Why Managing Software Spend is Important

26 Sep 2016 | SAM/SLO

How can you manage software spend? What makes it important?

With the worldwide spend on software expected to hit $356 billion in 2017 (according to Gartner), the need to properly control and manage this cost is paramount. In the past IT departments have typically focussed on managing hardware as this has been a much bigger proportion of their annual spend than software. Now, the pendulum has swung the other way with software to overtake hardware by 2020. Managing software spend is vital as the software on a desktop or laptop device is now usually worth much more than the device itself.

For a lot of organizations managing their software is a new experience and many will follow the same path. Firstly, they set about understanding what they have got installed on their estate manually – after all if you can’t measure it, you can’t manage it. But, they soon discover that this is a laborious and time consuming task that will, in all likelihood, require information being collected from all over the organization. In fact it has been estimated that this can take up to 70% of the time.

But what are the challenges organizations face with managing software spend?

Licensing Information is Immediately Out of Date

Collecting information from across the organization will likely give you many different sources of the truth and make it a complex task to analyze and reconcile this information in order to produce a base line and an Effective License Position (ELP). In many cases this will take months to complete and unfortunately, will be immediately out of date.

However the information will enable you to establish whether you are in compliance with a particular software vendor (at that date) and so avoid the nasty surprises that one of their ever-increasing audits will spring on you. Congratulations, you now have to repeat this process for your other major software vendors!

Poor Procurement and Re-harvesting Processes increase costs and makes managing software spend harder

How can poor procurement and license re-harvesting processes increase costs and make managing software spend harder?

In an attempt to speed up the process and establish control, many organizations will reappraise their license procurement and deployment processes. What is discovered in a lot of cases is that software is being procured by multiple people and business units across the organization. This not only leads to problems in managing it, but is also not cost-effective. This is because consolidating all your purchasing requirements will put you in a much stronger position with the vendor when you come to negotiate your agreement renewal, compared to buying everything separately.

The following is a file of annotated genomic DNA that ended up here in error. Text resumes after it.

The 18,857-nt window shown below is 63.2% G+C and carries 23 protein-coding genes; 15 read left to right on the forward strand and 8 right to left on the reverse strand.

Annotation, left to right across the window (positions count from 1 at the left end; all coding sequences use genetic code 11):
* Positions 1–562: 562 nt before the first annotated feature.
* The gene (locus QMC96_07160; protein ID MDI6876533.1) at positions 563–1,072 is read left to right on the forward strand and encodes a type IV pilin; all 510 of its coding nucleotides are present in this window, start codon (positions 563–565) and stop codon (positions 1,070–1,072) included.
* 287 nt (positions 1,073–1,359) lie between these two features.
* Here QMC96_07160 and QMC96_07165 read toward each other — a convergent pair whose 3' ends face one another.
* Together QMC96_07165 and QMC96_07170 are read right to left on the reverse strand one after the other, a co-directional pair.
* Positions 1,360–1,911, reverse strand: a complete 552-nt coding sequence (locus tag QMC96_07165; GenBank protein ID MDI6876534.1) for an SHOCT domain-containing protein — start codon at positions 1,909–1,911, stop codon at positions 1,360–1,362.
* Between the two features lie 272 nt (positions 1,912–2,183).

Software deployment also causes problems in this distributed world. Although it will in many cases be automated and could even be carried out by a central service desk; once a license is installed control over its management will be quickly lost. For example, how do you know it is actually being used? And, if it isn’t, wouldn’t it make sense to reclaim such unused licenses for use by other people, so avoiding unnecessary additional cost?

What is the Answer to Managing Software Spend?

The whole process of software license procurement, distribution and management can be improved with automation. From a self-service corporate app store with built-in approval, distribution and license reclaiming coupled with a tool to discover, inventory, measure usage and store entitlement details will help to give you the necessary control to better manage your software assets.

This will not only enable you to produce an ELP for all vendors much more quickly, but also provide a platform for you to go onto the next step and optimize your software licensing. Allowing you to enjoy the 30% cost savings that Gartner forecasts SAM will give you.

If you would like to find out more about how Certero’s AssetStudio SAM suite products and self-service app store, AssetStudio App-Centre can help you gain control of managing software spend on licensing, please get in touch.

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